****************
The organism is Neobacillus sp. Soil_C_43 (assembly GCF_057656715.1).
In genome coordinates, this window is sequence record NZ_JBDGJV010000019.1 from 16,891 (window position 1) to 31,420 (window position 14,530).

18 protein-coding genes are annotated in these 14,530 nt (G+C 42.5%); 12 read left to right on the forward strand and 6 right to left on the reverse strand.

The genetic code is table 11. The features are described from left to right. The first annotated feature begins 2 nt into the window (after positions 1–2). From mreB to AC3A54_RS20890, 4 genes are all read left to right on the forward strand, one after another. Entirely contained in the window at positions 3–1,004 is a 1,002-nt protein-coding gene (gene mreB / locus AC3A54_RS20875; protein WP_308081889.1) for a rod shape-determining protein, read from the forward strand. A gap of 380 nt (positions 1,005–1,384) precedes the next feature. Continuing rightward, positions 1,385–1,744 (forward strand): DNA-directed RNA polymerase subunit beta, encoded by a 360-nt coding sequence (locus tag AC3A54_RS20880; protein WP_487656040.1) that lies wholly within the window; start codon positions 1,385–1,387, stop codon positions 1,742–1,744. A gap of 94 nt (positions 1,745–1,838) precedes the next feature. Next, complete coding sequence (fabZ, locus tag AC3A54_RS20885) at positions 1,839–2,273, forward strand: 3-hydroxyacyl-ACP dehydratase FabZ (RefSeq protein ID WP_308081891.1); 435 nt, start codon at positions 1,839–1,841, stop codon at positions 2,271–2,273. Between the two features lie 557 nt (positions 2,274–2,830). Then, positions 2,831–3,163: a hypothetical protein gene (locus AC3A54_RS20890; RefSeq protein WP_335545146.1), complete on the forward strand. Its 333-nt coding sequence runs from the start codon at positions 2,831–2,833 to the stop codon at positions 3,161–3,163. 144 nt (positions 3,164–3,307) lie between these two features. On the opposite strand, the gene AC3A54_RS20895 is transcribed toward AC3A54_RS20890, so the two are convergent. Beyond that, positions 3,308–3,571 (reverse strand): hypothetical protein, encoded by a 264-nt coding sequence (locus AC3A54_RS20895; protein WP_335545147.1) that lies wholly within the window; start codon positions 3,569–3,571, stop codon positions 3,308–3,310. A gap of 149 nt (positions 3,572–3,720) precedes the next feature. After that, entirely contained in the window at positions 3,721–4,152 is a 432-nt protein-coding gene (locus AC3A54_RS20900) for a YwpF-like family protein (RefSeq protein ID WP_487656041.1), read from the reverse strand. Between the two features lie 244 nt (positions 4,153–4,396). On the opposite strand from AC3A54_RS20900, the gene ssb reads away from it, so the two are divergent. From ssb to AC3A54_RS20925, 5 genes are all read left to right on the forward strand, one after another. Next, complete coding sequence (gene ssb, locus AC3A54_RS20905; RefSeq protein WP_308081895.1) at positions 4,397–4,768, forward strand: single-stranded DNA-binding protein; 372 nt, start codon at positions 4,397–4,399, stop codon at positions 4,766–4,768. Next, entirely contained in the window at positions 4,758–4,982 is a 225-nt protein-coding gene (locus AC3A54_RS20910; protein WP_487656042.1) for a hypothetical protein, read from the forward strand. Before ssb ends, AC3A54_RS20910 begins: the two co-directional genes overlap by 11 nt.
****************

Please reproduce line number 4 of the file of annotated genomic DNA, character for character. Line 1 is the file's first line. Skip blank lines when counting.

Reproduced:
The genetic code is table 11. The features are described from left to right. The first annotated feature begins 2 nt into the window (after positions 1–2). From mreB to AC3A54_RS20890, 4 genes are all read left to right on the forward strand, one after another. Entirely contained in the window at positions 3–1,004 is a 1,002-nt protein-coding gene (gene mreB / locus AC3A54_RS20875; protein WP_308081889.1) for a rod shape-determining protein, read from the forward strand. A gap of 380 nt (positions 1,005–1,384) precedes the next feature. Continuing rightward, positions 1,385–1,744 (forward strand): DNA-directed RNA polymerase subunit beta, encoded by a 360-nt coding sequence (locus tag AC3A54_RS20880; protein WP_487656040.1) that lies wholly within the window; start codon positions 1,385–1,387, stop codon positions 1,742–1,744. A gap of 94 nt (positions 1,745–1,838) precedes the next feature. Next, complete coding sequence (fabZ, locus tag AC3A54_RS20885) at positions 1,839–2,273, forward strand: 3-hydroxyacyl-ACP dehydratase FabZ (RefSeq protein ID WP_308081891.1); 435 nt, start codon at positions 1,839–1,841, stop codon at positions 2,271–2,273. Between the two features lie 557 nt (positions 2,274–2,830). Then, positions 2,831–3,163: a hypothetical protein gene (locus AC3A54_RS20890; RefSeq protein WP_335545146.1), complete on the forward strand. Its 333-nt coding sequence runs from the start codon at positions 2,831–2,833 to the stop codon at positions 3,161–3,163. 144 nt (positions 3,164–3,307) lie between these two features. On the opposite strand, the gene AC3A54_RS20895 is transcribed toward AC3A54_RS20890, so the two are convergent. Beyond that, positions 3,308–3,571 (reverse strand): hypothetical protein, encoded by a 264-nt coding sequence (locus AC3A54_RS20895; protein WP_335545147.1) that lies wholly within the window; start codon positions 3,569–3,571, stop codon positions 3,308–3,310. A gap of 149 nt (positions 3,572–3,720) precedes the next feature. After that, entirely contained in the window at positions 3,721–4,152 is a 432-nt protein-coding gene (locus AC3A54_RS20900) for a YwpF-like family protein (RefSeq protein ID WP_487656041.1), read from the reverse strand. Between the two features lie 244 nt (positions 4,153–4,396). On the opposite strand from AC3A54_RS20900, the gene ssb reads away from it, so the two are divergent. From ssb to AC3A54_RS20925, 5 genes are all read left to right on the forward strand, one after another. Next, complete coding sequence (gene ssb, locus AC3A54_RS20905; RefSeq protein WP_308081895.1) at positions 4,397–4,768, forward strand: single-stranded DNA-binding protein; 372 nt, start codon at positions 4,397–4,399, stop codon at positions 4,766–4,768. Next, entirely contained in the window at positions 4,758–4,982 is a 225-nt protein-coding gene (locus AC3A54_RS20910; protein WP_487656042.1) for a hypothetical protein, read from the forward strand. Before ssb ends, AC3A54_RS20910 begins: the two co-directional genes overlap by 11 nt.